this is another quick post… just to get this into the creative commons. not that it is even worthy of a patent! but these days, there are slimebags who will do the darndest things. maybe this has been done before, but i haven’t seen it. please try it out as it works and sounds great. it is very simple. it is hybrid and therefore annoying for some… beloved for others!
why does that make me so happy?
i have been periodically buffer obsessed. it is always an issue. i need a good buffer always, and tubes have trouble driving low impedances. when i say low, i mean 50 or 100 ohms to 5 volts or so. okay, yes one can parallel devices and use power tubes…. but it gets so big and bulky. and there are jobs, such as a mixing desk, where you need lots of buffers and space is at a premium. so i have tried out a lot of different things.
this one works. very nicely.
okay, some caveats: the key to making this work is degeneration. yes. the resistors in the cathode/source part of the circuit need to be adjustable so you can balance the two currents. then, they become one! yes, the tube slowly drifts as it ages… that is why a servo is a worthwhile addition. other pjfets will work well, but the resistances will have to be adjusted. basically, when the 2 null (and therefore draw the same current) you have the right values… you could use a high quality pot… a cermet trimmer with 3 to 10 turns is a good choice. it can be hard to find exactly the value you want. a 200 ohm pot would work well in this case. but you can always parallel a bigger pot with two fixed resistors… there are many ways to accomplish this job. the transconductances of the two devices can still be somewhat different so the spectrum analysis will show that some pfets are better matches for certain tubes and operating points, than others. degeneration is a way to match the gm as well as the current. clever choice of operating point is the key. using a sim, can help.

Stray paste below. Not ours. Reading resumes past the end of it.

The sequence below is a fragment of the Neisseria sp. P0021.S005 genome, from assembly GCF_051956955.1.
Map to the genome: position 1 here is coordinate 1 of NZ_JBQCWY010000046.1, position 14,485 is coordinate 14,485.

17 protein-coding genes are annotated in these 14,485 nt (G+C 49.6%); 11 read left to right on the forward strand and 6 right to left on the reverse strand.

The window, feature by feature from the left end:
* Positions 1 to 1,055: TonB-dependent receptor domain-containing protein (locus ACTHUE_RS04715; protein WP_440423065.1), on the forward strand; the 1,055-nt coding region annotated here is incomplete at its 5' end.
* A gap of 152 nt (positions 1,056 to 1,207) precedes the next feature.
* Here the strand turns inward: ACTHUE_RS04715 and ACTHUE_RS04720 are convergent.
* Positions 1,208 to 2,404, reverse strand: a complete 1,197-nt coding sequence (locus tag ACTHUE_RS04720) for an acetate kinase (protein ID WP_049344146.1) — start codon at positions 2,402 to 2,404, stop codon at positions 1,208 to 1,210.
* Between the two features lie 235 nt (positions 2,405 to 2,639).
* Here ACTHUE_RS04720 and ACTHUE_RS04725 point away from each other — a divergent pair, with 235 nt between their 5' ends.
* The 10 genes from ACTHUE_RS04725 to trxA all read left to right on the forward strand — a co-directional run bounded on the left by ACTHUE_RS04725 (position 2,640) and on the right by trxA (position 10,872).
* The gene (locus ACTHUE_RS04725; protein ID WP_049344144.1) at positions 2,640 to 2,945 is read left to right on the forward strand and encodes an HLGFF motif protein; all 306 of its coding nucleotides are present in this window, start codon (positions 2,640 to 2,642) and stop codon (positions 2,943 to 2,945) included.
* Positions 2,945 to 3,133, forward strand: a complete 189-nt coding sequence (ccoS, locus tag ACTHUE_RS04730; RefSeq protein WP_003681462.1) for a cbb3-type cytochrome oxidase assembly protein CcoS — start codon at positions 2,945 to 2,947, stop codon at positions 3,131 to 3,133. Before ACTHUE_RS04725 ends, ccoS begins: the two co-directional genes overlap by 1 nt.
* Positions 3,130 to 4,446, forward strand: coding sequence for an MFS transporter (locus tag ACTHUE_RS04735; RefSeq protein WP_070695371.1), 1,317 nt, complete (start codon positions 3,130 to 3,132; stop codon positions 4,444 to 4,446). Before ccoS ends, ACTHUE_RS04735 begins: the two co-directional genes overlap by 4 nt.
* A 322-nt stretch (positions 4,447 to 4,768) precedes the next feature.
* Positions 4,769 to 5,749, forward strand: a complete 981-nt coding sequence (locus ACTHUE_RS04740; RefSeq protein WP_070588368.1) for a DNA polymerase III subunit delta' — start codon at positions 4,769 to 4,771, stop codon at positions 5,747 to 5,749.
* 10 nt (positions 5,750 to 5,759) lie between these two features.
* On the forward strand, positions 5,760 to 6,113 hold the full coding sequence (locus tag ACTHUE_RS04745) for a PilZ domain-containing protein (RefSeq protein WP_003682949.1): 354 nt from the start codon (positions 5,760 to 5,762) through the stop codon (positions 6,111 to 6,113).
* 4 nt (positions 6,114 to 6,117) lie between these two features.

a note about servos. i am always a little creeped out by servos. but if you are into direct coupling, they are inevitably waiting for you. but where to apply the arm-bending? the input/s is the place most engineers head directly for. that creeps me out the most. i think i can hear it. at least i could in the past. i have tried lots of different methods and sometimes am forced by design to also do it like that. but often, there is a better sounding way to go. in this case, it has proven to be the tube cathode. that is what drifts… yes, the cathode is way more nitpicky than the grid, which is easy. and the opamp can’t exert nearly as much control of the low impedance cathode… but this application doesn’t require much. and the diodes and the 20k resistor limit the range of influence. a good trick is to use an ic socket for the opamp, turn on the thing without the opamp installed. adjust it for null… put the op amp in. you are done.
of course some provision for DC at the output also becomes a question, and i will take that up another time. today i just want to put this out there. i have several silbatone products that use this idea out there already, and more new stuff on the way. i think it’s time to share it.
give it a try!